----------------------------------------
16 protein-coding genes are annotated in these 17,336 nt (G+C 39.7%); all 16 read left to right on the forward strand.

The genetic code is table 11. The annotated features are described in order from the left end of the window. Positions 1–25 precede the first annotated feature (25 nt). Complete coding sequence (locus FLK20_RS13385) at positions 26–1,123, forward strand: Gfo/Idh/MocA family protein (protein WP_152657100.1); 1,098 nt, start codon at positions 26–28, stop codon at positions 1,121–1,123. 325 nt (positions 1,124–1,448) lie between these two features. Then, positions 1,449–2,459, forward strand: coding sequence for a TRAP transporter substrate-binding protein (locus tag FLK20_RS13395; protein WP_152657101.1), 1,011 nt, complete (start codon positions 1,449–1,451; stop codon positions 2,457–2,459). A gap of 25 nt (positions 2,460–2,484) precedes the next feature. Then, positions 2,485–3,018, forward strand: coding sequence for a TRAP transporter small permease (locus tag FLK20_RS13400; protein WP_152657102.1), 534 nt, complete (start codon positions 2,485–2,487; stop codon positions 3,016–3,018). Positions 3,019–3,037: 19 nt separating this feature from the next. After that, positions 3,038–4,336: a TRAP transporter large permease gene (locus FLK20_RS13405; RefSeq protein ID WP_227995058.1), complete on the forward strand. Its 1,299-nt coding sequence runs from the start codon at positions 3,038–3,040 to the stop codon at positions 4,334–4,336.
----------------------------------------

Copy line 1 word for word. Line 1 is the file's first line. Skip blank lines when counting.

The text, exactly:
16 protein-coding genes are annotated in these 17,336 nt (G+C 39.7%); all 16 read left to right on the forward strand.